When Diana Walker was photographing for Time magazine, there were occasions when she had to travel on several transcontinental flights, including a Concorde jet, to submit a photo to the magazine in time for print. To her credit, she became an important person in the world of news and events, capturing moments in time and history that told stories to the world.
"My job was reporting with a camera," Walker said. "The money shot is a picture that tells what is happening at the moment—it's what is going to illustrate news that day."
Walker, a Wood River Valley resident since the early 1980s, will share her life experiences as a White House photographer through five administrations in a free presentation at The Community Library in Ketchum today, July 13, at 6 p.m.
The show will include much of her work, which was capturing important moments in history with world leaders and covering breaking news for Time magazine. In addition, Walker's work as a White House photographer offered her opportunities to photograph free-world leaders behind the scenes and as people.
Walker has been recognized by the World Press, the White House News Photographers Association and the National Press Photographers Association. She was the first photojournalist to spend an entire day inside the White House with President George H. W. Bush, creating a 1989 Time magazine photo essay, "A Day in the Life of George Bush." In addition to Time magazine, Walker's photographs have been published in Paris Match, Vanity Fair, People, Life and New York magazines.
From Walker's numerous decades of covering the White House, her work expanded to include covering U.S. Sen, John Kerry's presidential campaign, traveling with Teresa Heinz Kerry as a friend. She also followed Madeleine Albright, the first woman to become the U.S. secretary of state.
"It was very interesting to see," she said. "It was a different perspective on the inside."
When Walker approached past presidents about using images for her book, "Public and Private: Twenty Years Photographing the Presidency," she said it was an enjoyable experience.
"I didn't have a chance to sit down and talk with them when I was working, I was there to do a job," she said. "You are not there to get to know them, and you can not be a distraction in any way. Presidents are real people and as stressful as they may appear, they are human beings."
Walker would spend an entire day at the White House to be ready for a three-minute photo opportunity or waiting in freezing temperatures at the Kremlin in Moscow to capture world leaders at work. She could not get to know her subjects and hardly ever spoke to them.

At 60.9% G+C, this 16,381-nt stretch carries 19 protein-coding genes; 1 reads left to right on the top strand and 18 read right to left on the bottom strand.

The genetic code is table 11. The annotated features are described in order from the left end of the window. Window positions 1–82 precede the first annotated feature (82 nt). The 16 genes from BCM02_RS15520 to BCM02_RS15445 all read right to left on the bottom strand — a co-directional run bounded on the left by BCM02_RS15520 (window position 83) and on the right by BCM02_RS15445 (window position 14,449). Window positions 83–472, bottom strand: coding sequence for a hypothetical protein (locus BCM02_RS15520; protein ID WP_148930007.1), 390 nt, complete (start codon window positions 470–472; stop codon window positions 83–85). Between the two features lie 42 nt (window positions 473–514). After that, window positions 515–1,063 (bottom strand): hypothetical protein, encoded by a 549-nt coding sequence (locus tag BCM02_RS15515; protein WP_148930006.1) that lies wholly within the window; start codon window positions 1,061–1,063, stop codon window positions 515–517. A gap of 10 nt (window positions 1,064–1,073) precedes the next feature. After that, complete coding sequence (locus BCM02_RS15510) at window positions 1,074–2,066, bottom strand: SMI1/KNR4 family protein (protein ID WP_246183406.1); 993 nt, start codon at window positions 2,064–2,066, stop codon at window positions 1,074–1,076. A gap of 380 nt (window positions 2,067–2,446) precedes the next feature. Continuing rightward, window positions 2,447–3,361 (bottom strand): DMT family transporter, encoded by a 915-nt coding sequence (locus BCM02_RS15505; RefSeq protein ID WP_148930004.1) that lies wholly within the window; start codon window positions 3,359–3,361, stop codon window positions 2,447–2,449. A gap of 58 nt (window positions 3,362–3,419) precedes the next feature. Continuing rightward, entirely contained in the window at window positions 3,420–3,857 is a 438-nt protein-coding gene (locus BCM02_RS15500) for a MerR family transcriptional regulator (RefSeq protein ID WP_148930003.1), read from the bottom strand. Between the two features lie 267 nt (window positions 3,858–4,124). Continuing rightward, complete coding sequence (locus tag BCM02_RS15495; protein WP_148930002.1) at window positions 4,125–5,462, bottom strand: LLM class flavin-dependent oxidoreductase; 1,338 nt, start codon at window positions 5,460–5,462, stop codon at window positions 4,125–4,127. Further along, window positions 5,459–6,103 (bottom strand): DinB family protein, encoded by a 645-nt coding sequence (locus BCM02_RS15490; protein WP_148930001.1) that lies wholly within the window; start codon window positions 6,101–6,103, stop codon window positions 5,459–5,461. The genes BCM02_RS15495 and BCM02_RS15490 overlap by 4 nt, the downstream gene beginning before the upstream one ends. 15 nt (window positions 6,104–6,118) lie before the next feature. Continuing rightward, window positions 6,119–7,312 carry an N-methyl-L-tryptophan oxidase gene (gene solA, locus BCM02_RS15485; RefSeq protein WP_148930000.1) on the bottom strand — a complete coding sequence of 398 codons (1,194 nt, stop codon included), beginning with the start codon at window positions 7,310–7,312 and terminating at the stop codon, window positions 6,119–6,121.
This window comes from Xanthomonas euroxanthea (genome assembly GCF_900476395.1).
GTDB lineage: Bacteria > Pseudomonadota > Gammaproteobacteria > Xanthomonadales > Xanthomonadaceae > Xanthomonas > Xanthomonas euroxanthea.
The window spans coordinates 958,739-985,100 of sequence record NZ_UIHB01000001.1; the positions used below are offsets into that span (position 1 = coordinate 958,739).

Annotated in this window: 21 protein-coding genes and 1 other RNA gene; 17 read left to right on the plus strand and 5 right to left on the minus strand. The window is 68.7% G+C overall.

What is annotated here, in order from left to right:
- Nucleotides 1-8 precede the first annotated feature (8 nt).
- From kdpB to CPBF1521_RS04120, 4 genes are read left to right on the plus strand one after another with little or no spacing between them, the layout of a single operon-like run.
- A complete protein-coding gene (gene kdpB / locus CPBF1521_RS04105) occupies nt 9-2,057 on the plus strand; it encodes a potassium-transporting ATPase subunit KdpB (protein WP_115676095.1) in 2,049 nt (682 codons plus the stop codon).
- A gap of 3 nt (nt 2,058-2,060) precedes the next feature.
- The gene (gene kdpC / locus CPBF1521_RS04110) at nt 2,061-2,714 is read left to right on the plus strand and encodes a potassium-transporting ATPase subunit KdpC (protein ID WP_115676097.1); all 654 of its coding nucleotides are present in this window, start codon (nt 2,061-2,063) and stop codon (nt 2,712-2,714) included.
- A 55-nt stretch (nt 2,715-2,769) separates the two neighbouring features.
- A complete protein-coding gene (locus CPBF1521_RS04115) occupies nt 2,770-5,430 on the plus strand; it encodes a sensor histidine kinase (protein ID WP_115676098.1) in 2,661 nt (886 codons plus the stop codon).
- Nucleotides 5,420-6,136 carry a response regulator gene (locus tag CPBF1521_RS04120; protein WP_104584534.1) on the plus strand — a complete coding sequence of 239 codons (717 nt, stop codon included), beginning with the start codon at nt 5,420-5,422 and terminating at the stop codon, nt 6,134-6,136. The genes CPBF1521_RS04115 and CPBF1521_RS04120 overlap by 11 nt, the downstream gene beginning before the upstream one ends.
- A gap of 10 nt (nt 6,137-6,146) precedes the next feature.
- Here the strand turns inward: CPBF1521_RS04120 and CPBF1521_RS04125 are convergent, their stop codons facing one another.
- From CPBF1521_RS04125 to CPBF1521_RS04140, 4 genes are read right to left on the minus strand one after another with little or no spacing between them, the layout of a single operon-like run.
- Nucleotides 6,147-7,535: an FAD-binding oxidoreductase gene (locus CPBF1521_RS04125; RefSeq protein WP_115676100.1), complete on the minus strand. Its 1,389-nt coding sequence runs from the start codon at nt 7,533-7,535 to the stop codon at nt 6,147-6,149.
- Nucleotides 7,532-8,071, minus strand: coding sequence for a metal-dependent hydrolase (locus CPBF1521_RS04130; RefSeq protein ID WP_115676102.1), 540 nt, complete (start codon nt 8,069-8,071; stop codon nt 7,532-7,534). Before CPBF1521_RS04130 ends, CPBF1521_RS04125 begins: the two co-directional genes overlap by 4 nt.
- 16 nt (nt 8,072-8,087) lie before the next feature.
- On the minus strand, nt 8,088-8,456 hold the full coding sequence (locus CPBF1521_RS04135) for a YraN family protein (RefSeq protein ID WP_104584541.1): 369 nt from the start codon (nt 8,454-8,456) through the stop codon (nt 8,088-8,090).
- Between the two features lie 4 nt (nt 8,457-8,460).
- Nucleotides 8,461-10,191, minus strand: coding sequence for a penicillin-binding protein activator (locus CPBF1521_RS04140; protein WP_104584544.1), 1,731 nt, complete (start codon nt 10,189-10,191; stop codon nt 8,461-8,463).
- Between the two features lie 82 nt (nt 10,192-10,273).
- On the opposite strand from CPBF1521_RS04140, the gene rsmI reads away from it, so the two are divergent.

"When I shared images with President Clinton," she said, "it reminded him of many things. He had so much fun. Clinton loved being president."
Walker photographed many behind-the-scenes activities with presidents and presidential candidates, capturing them mostly in black-and-white images.
"Hillary Clinton's campaign was black-and-white, behind-the-scenes work," she said. "Black-and-white images are reminiscent of the old Life magazine style—it looks better."
Walker's second book, "The Bigger Picture: Thirty Years of Portraits" emphasizes images with Hilary Clinton, Al Gore, Steve Jobs and Jamie Lee Curtis, to name a few of the notable people Walker has captured on film.
"I kept the rights to my photos and was on contract," she said. "It was the best way for me to work—when I wanted. I saw an enormous amount of the world. It was an exciting job."
Walker said she made mistakes, such as forgetting to put film in the camera, which is not an issue in the digital age of today's photojournalists.
"Politics in the digital world is more complicated," she said. "Instant news now makes for more information."
Walker's job also included covering issues such as the efforts to thwart Proposition 8's denial of marriage rights to same-sex couples in California as unconstitutional and presidential candidate Al Gore's recount vote. And, of course, there were the historic moments, including President Ronald Reagan at "Checkpoint Charlie" when the Berlin wall was razed.
Walker will discuss what life was like for a photojournalist when she was working and also will give insight into how the process of photojournalism works.
"Every photographer looks at things differently," she said. "You still need a long lens and a monopod. And now you add a laptop—no, thank you."
Sabina Dana Plasse: email@example.com